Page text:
US-Supported ISIS Using Chemical Weapons in Mosul
by Stephen Lendman
ICRC Middle East director Robert Mardini said patients treated in nearby Irbil show "clinical symptoms consistent with exposure to a blistering chemical agent."
Affected men, women and children suffer from respiratory problems, blisters, coughing, vomiting, along with eye redness and irritation.
"The use of chemical weapons is absolutely prohibited under international humanitarian law. We are deeply alarmed by what our colleagues have seen, and we strongly condemn any use of chemical weapons, by any party, anywhere," Mardini added.
ISIS and other US-supported terrorist groups used chemical weapons on numerous occasions in Iraq and Syria.
The Organization for the Prohibition of Chemical Weapons (OPCW) wrongfully accused Syria's government for using toxic agents.
It's silent about clear evidence of ISIS use in Mosul, destroying its credibility as an independent organization.
Russian Defense Ministry spokesman General Igor Konashenkov slammed the group, saying:
"A series of instances of chemical weapon use against the civilian population by ISIS militants registered last week in the city of Mosul was left unnoticed by the Western public. But what's even more surprising is the 'lukewarm' attitude towards these facts on the part of the OPCW."
It failed to act responsibly, sending no experts to investigate, nor did it issue a statement condemning what happened.
Long after US-supported terrorists used chemical weapons in the battle for Aleppo, the OPCW has yet to issue a report on its findings.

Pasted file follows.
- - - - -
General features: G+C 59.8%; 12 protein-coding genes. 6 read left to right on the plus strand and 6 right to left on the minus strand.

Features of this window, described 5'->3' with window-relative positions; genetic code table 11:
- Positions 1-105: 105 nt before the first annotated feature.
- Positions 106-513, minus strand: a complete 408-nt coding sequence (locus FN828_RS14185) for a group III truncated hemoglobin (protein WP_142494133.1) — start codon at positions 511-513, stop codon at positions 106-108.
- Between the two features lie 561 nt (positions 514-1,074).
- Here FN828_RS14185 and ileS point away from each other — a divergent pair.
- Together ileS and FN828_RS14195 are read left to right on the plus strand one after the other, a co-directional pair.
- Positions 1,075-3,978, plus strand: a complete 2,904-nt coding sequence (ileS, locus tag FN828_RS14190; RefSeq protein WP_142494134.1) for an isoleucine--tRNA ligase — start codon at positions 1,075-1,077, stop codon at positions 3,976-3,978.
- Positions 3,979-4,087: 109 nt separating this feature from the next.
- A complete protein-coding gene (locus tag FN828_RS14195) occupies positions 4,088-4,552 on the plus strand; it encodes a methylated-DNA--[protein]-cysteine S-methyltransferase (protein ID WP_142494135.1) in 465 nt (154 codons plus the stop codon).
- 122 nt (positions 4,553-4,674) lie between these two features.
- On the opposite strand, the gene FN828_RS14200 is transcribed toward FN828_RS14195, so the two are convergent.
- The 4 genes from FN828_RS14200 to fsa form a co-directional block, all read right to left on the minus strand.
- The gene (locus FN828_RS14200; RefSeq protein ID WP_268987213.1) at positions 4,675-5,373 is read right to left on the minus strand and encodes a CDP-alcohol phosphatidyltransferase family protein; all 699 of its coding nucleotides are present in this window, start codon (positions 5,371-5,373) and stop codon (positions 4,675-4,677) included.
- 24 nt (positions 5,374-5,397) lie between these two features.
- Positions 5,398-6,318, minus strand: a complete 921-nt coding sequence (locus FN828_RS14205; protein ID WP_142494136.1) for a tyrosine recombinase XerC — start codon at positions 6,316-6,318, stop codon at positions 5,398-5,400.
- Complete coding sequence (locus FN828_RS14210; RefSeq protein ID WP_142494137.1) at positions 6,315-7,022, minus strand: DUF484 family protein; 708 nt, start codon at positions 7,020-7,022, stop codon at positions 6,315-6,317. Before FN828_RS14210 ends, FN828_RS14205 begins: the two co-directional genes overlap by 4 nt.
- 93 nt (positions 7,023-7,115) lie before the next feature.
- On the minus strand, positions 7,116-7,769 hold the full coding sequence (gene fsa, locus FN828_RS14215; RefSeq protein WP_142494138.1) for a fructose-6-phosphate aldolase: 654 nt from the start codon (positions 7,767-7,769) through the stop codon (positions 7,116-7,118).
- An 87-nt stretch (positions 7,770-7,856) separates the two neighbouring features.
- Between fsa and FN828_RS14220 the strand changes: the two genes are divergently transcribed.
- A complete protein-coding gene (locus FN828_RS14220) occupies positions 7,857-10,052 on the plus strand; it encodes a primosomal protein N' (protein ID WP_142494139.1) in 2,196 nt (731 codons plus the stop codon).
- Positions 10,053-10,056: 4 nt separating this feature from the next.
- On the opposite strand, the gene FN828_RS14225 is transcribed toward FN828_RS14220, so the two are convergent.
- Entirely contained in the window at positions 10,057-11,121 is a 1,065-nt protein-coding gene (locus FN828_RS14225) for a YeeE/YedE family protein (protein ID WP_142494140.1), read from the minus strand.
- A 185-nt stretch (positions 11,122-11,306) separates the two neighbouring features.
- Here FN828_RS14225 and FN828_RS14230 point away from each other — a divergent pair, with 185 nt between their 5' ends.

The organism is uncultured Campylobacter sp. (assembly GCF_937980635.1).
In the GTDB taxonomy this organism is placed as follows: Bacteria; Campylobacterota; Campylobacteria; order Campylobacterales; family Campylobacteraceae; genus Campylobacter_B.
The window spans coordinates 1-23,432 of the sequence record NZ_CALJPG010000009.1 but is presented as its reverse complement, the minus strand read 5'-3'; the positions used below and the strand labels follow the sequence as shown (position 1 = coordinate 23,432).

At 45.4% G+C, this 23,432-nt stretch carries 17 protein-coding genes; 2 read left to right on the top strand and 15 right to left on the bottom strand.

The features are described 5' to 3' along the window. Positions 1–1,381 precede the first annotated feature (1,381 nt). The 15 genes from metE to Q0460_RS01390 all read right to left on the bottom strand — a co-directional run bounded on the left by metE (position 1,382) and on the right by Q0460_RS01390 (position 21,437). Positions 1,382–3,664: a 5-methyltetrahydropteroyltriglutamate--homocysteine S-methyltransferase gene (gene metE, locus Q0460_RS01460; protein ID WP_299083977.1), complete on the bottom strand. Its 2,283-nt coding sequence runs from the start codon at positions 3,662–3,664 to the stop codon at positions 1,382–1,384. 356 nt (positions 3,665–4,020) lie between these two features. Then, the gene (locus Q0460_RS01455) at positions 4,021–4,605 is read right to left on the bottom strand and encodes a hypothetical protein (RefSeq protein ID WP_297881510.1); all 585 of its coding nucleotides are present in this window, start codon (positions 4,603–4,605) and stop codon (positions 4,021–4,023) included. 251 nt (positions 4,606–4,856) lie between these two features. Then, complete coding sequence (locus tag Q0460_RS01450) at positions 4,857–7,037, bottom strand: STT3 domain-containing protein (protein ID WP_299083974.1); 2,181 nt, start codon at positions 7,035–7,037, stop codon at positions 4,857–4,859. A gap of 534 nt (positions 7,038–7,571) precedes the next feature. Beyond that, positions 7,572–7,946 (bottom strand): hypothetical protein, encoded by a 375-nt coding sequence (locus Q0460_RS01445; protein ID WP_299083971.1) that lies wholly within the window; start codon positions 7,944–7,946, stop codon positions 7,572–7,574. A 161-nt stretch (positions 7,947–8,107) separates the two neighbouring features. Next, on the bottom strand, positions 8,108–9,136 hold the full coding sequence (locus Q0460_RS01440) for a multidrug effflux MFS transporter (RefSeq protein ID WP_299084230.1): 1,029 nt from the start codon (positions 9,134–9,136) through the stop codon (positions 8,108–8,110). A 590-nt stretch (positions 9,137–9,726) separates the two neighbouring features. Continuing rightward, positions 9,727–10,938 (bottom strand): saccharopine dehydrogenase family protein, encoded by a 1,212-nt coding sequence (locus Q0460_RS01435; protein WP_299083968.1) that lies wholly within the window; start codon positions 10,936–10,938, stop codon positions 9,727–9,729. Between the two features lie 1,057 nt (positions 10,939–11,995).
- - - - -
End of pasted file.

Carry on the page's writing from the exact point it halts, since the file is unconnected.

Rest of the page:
In cases where Syria is wrongfully accused, it relies on claims by anti-government sources as evidence.
On Friday, Russian Foreign Ministry spokeswoman Maria Zakharova explained "(w)e have been monitoring the situation since March 2013."
Experts explained "after Mosul's seizure by ISIS, (it) considerably expanded its capabilities to make poisonous substances."
Chemical weapons US-supported terrorists used in Syria came from foreign sources. In some cases, these elements produced their own, using toxic substances.
Russia's military found munitions with chemical agents, traces of white phosphorous and chlorine in East Aleppo, controlled by al-Nusra before its liberation.
The latter substance is simple to make. Attacks using it are a "trademark" of terrorist groups. Konashenkov earlier said "analysis of soil samples and fragments of artillery and ammunition confirm that terrorists used chemical weapons in Aleppo."
They used them elsewhere in Syria and Iraq, little or nothing reported in the West about their culpability.
Syrian complaints to UN authorities about CWs used by terrorists against civilians and government forces go unaddressed.
Separately, in response to yesterday's twin terrorist attacks in Damascus, killing dozens of civilians, injuring over 120 others, Syria demanded UN authorities condemn what happened.
World body leadership serves Western interests, failing to responsibly address US-led imperial wars, causing appalling human suffering affecting millions.
Stephen Lendman lives in Chicago. He can be reached at firstname.lastname@example.org.
His new book as editor and contributor is titled "Flashpoint in Ukraine: How the US Drive for Hegemony Risks WW III."
Visit his blog site at sjlendman.blogspot.com.
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